Do you procrastinate and go to the easy to answer emails first? Leaving the harder ones to deal with as the day wears on, and indeed, you wear on? What the study found was that social importance was of higher importance than the actual importance of the content of the emails; so for example, if the email was from a friend at work, we would be more likely to reply to that, than to an email from our boss asking if our work was done. But, does this then add more pressure on us? Are we making our working lives harder?

These are all questions that need to answered by further studies, but I wonder how many of you can empathise with what the study found? Do you feel under more pressure to reply to more and more emails? Do you find that you need to answer emails out of working hours? And, if so, when does that stop?

The pressure can be different for people who run their own business, as for people who ‘traditional’ employees- I know from my own experience, working for myself means that I am never ‘off’ work. So, what can we do to limit the stress?

Well, to start with, we can learn to switch our mobile devices off when we get home from work! I have been doing this for a while now- on days off, evenings and weekends, I will not answer calls/texts/emails from my clients. I am not being rude, I just need to have boundaries that mean I get some time off too! Perhaps that could be a good starting point for you?

Do you give yourself a lunch break? It is really important, during your working day to give yourself a complete break from work; to let your mind rest and recover, to give you the energy to get through the day. It is really easy to just grab a quick sandwich, at your desk, replying to emails or answering phone calls, but are you getting a rest and do you feel like you are getting a break? If you feel that your work is encroaching into your lunch break, make a ‘lunch date’ with friends, try going out for a walk (yes, even in this grotty weather!), or what about sitting in your car for 15 minutes? Something that will mean you are taking your mind off of your work and on to other things!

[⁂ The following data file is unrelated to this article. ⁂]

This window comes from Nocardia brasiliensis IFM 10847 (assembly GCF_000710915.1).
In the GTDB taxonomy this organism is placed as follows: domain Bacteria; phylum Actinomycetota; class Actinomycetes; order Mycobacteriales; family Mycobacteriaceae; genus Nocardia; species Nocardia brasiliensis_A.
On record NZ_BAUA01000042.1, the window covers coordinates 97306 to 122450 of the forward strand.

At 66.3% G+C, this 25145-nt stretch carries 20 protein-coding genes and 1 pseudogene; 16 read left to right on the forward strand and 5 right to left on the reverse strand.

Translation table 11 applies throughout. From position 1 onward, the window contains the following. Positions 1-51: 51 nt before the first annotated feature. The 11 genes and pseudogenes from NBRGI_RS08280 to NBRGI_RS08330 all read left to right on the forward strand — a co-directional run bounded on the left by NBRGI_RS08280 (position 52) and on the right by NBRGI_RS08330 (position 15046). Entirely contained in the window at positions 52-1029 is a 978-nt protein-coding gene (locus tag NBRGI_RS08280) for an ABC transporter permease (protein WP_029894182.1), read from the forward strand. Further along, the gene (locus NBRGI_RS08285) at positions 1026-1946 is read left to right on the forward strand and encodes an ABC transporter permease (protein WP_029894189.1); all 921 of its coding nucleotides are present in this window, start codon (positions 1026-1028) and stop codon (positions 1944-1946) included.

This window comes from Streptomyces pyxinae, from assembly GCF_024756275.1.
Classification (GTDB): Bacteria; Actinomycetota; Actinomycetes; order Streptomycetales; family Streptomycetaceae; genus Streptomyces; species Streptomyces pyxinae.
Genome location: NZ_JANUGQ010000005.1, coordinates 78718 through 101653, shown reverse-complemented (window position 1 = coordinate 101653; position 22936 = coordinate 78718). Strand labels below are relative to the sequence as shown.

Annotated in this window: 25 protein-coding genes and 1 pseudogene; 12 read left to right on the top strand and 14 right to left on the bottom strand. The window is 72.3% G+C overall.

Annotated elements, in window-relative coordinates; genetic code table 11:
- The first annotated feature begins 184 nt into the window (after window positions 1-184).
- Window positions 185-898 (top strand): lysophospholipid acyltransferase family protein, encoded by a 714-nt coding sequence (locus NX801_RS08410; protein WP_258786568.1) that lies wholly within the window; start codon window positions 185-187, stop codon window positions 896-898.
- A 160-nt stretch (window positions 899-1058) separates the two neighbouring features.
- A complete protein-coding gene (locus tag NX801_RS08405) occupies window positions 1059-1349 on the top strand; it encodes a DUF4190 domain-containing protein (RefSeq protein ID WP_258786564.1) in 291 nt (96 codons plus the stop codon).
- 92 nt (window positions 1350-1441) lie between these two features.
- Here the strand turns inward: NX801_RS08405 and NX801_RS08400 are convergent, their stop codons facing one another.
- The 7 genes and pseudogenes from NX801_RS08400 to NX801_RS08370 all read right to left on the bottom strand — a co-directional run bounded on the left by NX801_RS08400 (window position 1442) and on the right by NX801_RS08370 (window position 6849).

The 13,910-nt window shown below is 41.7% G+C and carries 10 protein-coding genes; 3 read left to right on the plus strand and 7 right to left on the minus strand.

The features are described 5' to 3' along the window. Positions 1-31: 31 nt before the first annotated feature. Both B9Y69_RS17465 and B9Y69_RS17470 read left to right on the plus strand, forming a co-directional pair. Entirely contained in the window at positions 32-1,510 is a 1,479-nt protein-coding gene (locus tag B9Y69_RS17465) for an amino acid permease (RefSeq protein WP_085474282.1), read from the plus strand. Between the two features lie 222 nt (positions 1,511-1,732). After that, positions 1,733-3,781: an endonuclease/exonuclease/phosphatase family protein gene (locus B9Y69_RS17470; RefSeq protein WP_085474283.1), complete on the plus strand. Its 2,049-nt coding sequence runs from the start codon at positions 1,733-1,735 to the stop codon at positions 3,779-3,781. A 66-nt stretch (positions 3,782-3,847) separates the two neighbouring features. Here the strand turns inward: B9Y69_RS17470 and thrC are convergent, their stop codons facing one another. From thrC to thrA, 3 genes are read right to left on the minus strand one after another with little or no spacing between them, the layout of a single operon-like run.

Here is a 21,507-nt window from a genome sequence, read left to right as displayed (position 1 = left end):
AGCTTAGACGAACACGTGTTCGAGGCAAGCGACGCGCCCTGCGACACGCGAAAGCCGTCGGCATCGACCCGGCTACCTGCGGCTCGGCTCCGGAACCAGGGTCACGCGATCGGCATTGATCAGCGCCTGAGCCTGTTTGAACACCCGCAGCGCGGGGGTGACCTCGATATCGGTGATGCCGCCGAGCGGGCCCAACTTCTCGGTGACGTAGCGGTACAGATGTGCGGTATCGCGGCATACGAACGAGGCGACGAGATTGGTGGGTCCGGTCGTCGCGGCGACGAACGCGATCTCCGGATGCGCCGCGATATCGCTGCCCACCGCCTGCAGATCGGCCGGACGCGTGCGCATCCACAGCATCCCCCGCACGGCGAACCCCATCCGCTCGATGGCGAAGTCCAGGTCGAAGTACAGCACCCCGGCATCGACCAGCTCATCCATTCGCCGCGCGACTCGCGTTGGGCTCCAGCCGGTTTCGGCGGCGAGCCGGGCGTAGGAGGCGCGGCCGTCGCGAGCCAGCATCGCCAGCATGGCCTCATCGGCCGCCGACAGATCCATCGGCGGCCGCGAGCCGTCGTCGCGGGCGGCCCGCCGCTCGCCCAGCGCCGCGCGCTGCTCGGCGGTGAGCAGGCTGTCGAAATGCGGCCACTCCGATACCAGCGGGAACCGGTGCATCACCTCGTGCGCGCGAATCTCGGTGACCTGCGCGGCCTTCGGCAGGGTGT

What about practicing so mindfulness or relaxation at your desk? You could do this in the morning for 10 minutes, or the afternoon, or both! You could even invest in a cheap pair of ear buds, to block out the noise! Anything that relaxes you a little and helps you get through the day is a good thing, wouldn’t you say?

Some colleagues I work with go for a power walk, or yoga session at lunch time; maybe you don’t have the time for that, but at least getting up and having a walk around the office can get you moving and break that habit of sitting there all day!

Finally, what about being kind to yourself? If you get 50+ emails in one day, on top of your daily work, being honest and accepting that you cant possibly answer all of those emails. Yes, I know, it feels rubbish to do that, its like accepting defeat, but is it realistic to expect you to do all of this extra work? If it can’t fit in to your normal working day, perhaps a chat with your boss about your work expectations and the level of work you are getting is needed?

We always expect more of ourselves, but this has to be within sensible limits, doesn’t it? Life isn’t all about work, or at least, I don’t believe it should be, do you? If you are worried about your work/life balance, perhaps it is time to take a look at it. Maybe you can’t reply to all those emails in one day, maybe you shouldn’t have to? But the study above does show us that we need some better management tools to manage our emails, so perhaps it is time we invested in ourselves, our own ‘management tool’ for our working lives?

That said, it is Friday night and time for me to enjoy my weekend! I hope you all have a great weekend; step away from the phone and stop answering your emails! Monday will be here before you know it- surely they can wait until then?


Kooti, F., Aiello, L.M., Grbovic, M., Lerman, K. and Mantrach, A. (2015) ‘Evolution of Conversations in the Age of Email Overload’, Proceedings of the 24th International Conference on World Wide Web, Florence, 603-613.